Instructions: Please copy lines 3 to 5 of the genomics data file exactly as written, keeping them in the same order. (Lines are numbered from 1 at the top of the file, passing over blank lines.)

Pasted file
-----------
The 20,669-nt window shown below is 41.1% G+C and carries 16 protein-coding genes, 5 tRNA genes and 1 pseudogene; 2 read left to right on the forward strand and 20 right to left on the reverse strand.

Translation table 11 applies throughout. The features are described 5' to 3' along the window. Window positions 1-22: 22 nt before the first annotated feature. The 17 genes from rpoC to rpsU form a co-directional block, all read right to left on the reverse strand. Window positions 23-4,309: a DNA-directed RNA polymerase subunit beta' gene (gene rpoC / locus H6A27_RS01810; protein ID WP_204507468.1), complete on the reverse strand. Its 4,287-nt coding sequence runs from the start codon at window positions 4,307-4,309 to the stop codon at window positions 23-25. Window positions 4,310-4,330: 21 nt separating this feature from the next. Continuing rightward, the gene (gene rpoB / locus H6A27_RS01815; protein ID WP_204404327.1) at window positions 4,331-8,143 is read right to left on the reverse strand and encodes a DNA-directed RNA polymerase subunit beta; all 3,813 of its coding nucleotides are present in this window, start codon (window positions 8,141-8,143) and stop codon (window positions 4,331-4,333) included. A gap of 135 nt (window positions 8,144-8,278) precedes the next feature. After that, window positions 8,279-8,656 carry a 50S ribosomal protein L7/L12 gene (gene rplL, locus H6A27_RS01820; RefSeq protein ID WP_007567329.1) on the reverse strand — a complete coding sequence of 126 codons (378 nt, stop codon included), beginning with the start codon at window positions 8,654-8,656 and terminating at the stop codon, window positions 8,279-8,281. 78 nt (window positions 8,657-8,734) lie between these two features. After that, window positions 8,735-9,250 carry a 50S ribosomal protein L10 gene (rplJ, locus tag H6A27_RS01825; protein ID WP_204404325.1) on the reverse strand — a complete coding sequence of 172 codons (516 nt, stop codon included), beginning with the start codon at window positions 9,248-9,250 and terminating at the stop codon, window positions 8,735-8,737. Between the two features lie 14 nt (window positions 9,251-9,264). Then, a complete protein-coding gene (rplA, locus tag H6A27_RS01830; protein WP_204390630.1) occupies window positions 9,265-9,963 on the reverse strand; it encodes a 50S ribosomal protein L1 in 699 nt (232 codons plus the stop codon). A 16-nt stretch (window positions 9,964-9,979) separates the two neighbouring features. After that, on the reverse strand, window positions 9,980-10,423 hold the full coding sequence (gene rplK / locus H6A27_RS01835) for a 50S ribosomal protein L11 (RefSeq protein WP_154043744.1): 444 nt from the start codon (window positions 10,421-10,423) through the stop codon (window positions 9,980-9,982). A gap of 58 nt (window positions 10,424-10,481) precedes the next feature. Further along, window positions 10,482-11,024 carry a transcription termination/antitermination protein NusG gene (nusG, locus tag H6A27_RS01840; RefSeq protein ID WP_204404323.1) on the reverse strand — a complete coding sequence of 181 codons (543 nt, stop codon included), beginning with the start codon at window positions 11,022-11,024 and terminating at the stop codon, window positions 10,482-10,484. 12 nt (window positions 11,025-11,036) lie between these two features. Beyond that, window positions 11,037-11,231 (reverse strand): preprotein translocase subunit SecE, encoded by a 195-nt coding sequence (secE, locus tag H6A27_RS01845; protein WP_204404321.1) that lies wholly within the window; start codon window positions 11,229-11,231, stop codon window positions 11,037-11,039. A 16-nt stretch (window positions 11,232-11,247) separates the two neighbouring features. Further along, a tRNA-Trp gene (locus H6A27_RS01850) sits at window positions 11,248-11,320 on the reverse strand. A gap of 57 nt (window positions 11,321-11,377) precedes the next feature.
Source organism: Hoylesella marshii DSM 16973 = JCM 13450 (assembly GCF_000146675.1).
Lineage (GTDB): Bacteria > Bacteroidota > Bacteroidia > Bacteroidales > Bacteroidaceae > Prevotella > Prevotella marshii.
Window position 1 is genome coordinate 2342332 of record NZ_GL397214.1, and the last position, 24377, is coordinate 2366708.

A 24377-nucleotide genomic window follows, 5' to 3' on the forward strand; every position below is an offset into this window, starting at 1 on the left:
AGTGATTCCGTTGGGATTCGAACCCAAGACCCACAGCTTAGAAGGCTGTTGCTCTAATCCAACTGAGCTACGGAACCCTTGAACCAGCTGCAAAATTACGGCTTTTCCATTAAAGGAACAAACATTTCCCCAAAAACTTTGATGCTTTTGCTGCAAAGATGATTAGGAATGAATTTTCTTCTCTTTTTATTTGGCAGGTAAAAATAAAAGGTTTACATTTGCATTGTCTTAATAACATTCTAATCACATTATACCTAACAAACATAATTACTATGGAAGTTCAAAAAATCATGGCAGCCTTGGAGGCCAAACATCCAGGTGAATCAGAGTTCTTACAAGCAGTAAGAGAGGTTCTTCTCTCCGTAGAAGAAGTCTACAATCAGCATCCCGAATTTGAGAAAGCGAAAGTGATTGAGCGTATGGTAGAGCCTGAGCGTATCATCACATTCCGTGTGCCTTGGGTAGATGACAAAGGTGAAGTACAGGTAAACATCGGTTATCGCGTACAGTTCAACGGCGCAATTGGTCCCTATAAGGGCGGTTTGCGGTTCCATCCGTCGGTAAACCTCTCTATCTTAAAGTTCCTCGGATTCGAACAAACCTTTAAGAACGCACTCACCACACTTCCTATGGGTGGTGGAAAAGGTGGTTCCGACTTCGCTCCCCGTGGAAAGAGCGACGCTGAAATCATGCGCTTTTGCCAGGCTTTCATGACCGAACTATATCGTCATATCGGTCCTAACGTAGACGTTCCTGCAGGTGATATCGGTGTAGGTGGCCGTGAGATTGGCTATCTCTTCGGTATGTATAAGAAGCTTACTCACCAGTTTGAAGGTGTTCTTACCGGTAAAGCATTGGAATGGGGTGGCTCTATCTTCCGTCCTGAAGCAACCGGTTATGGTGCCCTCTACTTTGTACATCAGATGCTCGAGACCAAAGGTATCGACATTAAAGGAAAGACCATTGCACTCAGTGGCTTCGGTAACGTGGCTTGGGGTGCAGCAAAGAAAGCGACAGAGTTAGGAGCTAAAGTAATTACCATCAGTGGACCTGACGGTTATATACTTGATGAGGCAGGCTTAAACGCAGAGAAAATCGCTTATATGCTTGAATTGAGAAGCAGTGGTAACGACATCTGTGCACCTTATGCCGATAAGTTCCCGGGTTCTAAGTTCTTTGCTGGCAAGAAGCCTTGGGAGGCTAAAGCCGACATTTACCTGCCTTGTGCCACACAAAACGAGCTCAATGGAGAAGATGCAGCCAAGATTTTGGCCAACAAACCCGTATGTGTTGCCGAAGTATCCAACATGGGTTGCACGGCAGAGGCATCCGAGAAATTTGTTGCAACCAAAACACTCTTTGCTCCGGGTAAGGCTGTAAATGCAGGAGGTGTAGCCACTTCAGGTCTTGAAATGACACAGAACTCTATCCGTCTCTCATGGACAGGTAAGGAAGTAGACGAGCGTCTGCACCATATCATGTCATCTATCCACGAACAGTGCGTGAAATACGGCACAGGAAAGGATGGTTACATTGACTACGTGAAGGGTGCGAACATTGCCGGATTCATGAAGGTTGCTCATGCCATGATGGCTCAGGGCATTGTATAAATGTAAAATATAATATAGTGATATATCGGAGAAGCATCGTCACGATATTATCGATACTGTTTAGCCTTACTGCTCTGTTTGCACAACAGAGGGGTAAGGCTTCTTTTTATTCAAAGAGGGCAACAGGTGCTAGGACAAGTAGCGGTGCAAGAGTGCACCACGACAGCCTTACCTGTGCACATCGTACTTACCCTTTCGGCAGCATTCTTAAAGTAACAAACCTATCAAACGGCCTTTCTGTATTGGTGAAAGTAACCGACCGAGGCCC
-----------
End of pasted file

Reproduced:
Source organism: Hoylesella marshii DSM 16973 = JCM 13450 (assembly GCF_000146675.1).
Lineage (GTDB): Bacteria > Bacteroidota > Bacteroidia > Bacteroidales > Bacteroidaceae > Prevotella > Prevotella marshii.
Window position 1 is genome coordinate 2342332 of record NZ_GL397214.1, and the last position, 24377, is coordinate 2366708.